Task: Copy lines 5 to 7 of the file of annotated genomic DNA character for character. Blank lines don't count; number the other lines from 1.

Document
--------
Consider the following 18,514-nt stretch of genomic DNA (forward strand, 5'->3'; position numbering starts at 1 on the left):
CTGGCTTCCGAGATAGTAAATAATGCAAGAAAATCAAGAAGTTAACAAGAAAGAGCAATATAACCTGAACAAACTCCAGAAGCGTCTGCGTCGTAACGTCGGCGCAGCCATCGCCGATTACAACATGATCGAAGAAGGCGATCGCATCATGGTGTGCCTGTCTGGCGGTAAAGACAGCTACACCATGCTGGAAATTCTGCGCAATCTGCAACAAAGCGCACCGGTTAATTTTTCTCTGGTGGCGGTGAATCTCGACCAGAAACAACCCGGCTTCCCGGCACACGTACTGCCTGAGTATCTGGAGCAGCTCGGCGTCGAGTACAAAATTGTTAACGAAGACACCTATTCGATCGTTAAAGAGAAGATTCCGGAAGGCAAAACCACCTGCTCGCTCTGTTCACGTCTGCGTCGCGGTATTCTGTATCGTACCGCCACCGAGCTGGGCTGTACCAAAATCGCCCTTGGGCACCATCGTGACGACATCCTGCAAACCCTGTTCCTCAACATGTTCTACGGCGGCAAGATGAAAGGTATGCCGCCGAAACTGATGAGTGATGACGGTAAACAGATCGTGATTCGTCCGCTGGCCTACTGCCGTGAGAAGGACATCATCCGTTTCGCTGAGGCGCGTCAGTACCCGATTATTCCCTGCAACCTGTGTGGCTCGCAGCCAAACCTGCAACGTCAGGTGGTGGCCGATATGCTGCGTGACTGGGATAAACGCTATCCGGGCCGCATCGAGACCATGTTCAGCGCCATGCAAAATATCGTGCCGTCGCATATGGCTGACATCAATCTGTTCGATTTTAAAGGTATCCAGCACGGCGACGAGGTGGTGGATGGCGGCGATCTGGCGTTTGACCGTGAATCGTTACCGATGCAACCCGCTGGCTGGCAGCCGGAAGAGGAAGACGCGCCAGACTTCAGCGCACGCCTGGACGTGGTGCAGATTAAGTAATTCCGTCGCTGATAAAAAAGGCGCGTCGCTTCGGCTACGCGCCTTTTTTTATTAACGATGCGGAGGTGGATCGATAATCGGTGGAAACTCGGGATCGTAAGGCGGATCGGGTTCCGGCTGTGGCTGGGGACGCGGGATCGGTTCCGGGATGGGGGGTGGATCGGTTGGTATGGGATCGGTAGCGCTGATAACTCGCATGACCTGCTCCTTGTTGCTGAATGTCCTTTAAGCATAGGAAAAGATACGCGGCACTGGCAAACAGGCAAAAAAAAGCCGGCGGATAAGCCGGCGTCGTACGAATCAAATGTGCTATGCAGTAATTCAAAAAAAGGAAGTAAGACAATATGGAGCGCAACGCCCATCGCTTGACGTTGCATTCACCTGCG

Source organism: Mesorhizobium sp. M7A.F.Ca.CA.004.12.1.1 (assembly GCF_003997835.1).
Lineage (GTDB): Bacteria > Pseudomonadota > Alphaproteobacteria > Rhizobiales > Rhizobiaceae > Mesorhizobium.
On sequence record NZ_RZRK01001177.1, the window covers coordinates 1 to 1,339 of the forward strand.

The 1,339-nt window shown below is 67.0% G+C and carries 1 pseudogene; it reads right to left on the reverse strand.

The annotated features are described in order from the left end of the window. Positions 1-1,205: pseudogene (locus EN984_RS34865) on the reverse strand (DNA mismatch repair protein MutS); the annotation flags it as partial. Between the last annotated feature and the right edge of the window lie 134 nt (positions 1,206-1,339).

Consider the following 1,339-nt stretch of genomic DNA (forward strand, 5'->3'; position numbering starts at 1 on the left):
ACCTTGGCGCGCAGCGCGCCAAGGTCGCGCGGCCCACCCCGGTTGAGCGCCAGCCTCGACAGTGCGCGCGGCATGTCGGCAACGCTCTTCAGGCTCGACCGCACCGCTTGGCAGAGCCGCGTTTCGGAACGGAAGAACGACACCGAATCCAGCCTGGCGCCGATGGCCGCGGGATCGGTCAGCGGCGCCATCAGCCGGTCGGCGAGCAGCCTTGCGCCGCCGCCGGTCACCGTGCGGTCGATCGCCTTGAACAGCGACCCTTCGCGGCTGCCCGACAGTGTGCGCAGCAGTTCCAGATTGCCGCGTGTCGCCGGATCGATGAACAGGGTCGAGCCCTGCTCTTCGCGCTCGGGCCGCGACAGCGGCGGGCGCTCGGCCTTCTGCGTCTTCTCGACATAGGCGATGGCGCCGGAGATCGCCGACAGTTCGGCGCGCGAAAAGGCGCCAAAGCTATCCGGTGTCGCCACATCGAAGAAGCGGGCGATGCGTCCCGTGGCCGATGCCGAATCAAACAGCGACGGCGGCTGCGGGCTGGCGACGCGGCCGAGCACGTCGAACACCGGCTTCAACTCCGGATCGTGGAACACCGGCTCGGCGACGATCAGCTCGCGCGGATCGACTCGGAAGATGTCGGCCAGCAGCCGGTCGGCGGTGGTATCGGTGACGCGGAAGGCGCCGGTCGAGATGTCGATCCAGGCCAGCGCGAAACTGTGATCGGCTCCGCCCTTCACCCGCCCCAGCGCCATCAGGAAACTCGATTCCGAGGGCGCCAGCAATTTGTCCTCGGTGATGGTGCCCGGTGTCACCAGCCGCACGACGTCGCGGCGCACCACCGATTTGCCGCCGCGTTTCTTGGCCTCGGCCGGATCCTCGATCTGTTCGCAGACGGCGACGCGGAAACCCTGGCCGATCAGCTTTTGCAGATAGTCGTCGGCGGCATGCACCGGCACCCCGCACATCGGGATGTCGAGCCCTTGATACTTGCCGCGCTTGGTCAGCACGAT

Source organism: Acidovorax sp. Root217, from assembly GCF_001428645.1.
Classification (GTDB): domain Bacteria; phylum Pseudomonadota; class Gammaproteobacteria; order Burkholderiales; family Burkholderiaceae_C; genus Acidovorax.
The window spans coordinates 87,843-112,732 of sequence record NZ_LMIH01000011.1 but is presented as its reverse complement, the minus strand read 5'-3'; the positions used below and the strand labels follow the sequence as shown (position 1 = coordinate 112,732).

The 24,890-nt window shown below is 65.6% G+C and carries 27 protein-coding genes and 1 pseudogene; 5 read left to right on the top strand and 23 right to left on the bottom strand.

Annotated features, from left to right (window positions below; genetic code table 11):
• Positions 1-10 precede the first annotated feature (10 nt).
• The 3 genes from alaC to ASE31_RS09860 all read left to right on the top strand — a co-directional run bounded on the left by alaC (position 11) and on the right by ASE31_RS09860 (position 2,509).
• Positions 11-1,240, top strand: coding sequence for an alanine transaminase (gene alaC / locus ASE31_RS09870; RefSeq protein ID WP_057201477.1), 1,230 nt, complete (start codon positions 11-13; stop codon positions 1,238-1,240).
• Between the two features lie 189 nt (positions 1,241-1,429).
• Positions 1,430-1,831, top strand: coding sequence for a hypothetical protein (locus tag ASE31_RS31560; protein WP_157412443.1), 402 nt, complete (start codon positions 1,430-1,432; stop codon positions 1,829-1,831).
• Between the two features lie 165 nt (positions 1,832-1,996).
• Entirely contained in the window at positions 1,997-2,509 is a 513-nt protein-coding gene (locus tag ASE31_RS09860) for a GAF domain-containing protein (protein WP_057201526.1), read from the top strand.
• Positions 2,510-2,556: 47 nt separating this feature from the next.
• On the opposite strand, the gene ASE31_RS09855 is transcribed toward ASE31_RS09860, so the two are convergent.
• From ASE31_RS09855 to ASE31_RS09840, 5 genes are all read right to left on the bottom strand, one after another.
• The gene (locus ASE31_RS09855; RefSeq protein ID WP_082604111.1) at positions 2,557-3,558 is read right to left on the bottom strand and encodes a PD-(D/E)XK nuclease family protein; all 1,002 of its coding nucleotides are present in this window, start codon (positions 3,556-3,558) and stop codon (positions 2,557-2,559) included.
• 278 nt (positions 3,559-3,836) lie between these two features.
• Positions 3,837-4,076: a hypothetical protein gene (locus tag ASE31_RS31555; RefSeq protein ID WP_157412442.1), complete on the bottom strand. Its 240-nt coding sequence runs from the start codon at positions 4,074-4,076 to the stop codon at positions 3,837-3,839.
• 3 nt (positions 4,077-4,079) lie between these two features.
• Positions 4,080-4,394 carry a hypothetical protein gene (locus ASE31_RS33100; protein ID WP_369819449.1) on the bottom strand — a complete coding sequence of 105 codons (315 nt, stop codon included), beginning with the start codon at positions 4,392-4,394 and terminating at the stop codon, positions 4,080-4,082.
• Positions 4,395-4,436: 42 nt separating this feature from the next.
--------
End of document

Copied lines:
On sequence record NZ_RZRK01001177.1, the window covers coordinates 1 to 1,339 of the forward strand.

The 1,339-nt window shown below is 67.0% G+C and carries 1 pseudogene; it reads right to left on the reverse strand.

The annotated features are described in order from the left end of the window. Positions 1-1,205: pseudogene (locus EN984_RS34865) on the reverse strand (DNA mismatch repair protein MutS); the annotation flags it as partial. Between the last annotated feature and the right edge of the window lie 134 nt (positions 1,206-1,339).